What To Expect About Swarming This Spring

If you are in colder climates, you may still be experiencing winter weather. However, be encouraged! Springtime is coming up fast; soon, the sunshine will be out, and the weather will get warmer. Spring brings so much beauty and is a favorite time of year for gardeners and beekeepers. In the springtime, gardens pop with color, and pollinators, like bees and butterflies, make regular appearances. Embracing nature is a sure way to get your spirits up this spring. However, if you have ever experienced a swarm of bees on the move or a surprising cluster of tens of thousands of bees somewhere on your property, it may cause more alarm than feelings of endearment. It is easier to embrace the process if you know what to expect as spring rolls around, as it relates to bees and other pollinator activity. Spring brings beauty, and the natural pollination process begins. Swarming is something we can all expect this spring because it is completely normal and a good sign that bees in your region are thriving. Bees swarm when they need more space and find a new home. Swarming is temporary, and most swarms move on within a few hours.

How Long Will Bees Stay In One Spot?

In some cases, swarms may hang around a day or two, which is when people get uneasy about where it may be located. Remember that if this describes you this spring or summer, contact a local beekeeper or live bee removal company to come out and do a free inspection. Swarms are looking for a home, so having a beekeeper come out and do a bee-proof on your home and property is a good idea - homeowners do not want the hassle of a beehive inside your walls or attic! Swarms may hang on a fence, tree branch, play structure, or airplane wing. There have been several instances where a bee swarm will end up on the wing of an airplane, forcing airlines to delay flights.

Spring is when beehives reach capacity; that is why springtime is when people should expect to witness swarms year after year. Swarms in motion can be impressive as they darken the sky in groups of tens of thousands as they fly over. If you are familiar with bee swarms, you can help others stay calm during a swarm or if they find a cluster of bees hanging in a peculiar spot that wasn't there yesterday. Understanding how swarms typically behave and what to expect can take some of the guessing out of your springtime surprise.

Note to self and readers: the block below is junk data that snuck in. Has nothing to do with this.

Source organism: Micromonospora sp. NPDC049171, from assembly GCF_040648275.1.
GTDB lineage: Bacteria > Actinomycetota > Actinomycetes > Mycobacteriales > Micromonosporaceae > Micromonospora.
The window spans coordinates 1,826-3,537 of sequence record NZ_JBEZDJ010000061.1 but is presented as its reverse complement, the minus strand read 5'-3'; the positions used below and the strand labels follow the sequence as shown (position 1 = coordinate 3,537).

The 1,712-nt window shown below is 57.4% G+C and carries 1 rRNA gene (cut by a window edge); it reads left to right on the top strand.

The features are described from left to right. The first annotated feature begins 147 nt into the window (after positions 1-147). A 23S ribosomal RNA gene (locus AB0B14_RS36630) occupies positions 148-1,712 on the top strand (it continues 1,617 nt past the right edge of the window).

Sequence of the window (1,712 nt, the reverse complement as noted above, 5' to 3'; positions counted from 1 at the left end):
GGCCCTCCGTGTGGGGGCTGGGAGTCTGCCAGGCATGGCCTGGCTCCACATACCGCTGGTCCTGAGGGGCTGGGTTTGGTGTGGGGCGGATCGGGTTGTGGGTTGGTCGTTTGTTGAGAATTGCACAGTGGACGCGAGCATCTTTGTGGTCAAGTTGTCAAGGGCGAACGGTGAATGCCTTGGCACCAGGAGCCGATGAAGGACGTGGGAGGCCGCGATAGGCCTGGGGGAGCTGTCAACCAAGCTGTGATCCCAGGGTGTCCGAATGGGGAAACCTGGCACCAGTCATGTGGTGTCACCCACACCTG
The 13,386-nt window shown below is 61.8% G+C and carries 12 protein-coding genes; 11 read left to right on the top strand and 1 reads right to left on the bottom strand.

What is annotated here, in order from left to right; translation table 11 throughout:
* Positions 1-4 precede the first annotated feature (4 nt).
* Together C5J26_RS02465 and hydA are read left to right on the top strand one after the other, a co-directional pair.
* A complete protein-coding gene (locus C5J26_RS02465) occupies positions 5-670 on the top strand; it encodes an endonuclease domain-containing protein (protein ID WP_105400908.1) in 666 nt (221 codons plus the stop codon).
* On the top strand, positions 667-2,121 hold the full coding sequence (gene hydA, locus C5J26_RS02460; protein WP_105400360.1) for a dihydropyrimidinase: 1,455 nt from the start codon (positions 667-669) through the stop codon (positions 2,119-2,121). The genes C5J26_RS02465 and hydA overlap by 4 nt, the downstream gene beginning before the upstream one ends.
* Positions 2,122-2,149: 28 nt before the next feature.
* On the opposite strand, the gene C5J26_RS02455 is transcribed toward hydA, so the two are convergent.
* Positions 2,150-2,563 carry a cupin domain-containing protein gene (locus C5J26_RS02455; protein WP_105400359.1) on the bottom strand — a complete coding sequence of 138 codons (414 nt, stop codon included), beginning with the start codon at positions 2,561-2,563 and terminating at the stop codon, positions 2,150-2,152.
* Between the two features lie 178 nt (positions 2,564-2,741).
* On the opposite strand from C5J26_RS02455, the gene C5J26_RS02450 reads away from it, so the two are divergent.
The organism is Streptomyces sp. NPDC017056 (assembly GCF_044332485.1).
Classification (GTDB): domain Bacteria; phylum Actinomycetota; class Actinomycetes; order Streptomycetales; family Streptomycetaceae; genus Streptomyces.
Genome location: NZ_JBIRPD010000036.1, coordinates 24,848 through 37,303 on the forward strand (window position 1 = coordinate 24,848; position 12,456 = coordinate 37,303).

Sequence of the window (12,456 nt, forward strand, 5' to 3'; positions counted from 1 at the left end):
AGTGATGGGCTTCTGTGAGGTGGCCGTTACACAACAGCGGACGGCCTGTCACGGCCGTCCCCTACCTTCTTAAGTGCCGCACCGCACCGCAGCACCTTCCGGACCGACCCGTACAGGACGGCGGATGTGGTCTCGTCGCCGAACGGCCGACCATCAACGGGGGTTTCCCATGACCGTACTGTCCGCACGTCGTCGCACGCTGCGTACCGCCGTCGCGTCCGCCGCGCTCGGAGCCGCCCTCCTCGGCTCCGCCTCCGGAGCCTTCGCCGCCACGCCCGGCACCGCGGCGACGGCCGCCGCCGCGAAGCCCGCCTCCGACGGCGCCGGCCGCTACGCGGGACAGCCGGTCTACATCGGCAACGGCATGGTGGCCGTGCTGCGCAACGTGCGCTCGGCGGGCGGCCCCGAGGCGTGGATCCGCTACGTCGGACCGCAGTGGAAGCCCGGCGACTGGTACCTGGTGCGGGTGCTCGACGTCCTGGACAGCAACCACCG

Are There Risks With Bee Swarms?

Bee swarms are not aggressive, so they should be left alone whenever possible. Although it may be tempting for someone to shoo away a swarm, the agitation may cause them to sting. Otherwise, they are not aggressive because bees sting to protect their hive and queen, and they are simply in transit during swarming. Continual provocation may upset them and cause them to react, but this would be unexpected.

The Reason Behind Swarming

At the core, bees that swarm are trying to ensure the survival of their species. Like all living things, one of the five traits is reproduction, and once enough bees are in the existing hive, they need to move on to be able to make more baby bees! The busy scout bees search for a new hive location. Once a new home location is determined, the waggle dance begins to notify other bees of where to go.

Do Bees Swarm in Summer?

With climate change and increasing temperatures, bee swarming will occur throughout spring and summer, possibly swarming into early fall in some warmer climates. Springs' consistently warm days allow bees to come out to forage on readily available pollen and nectar. As the weather gets hotter, placing a water source in the flight path of existing beehives on your property is a good idea. Bees require water and do not swim. That is why you may find them in the pool, and if you do, help them out and give them a lift to dry ground. A shallow pan with a few twigs is enough, but you can always do something that adds to your garden's aesthetic with a bird bath.

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What to Do When You Encounter a Swarm of Bees

Anytime you encounter a beehive that causes concern for you, your family, or your pets, please do not attempt to remove or extinguish a beehive without using a professional live bee removal service. D-Tek has been serving homes and businesses throughout Southern California for years and continues to be the best humane live bee removal service available. D-Tek is committed to keeping people safe while removing beehives from locations that pose risks to people or are of concern to property owners. It is always recommended to leave a temporary swarm alone whenever possible, and the bees will move independently. However, anytime a swarm needs to be encouraged to move on sooner than it would on its own, using a professional and experienced bee removal service is the best way to handle this.

Contact D-Tek Live Bee Removal today for a free inspection, or if you have any questions about swarming in your area.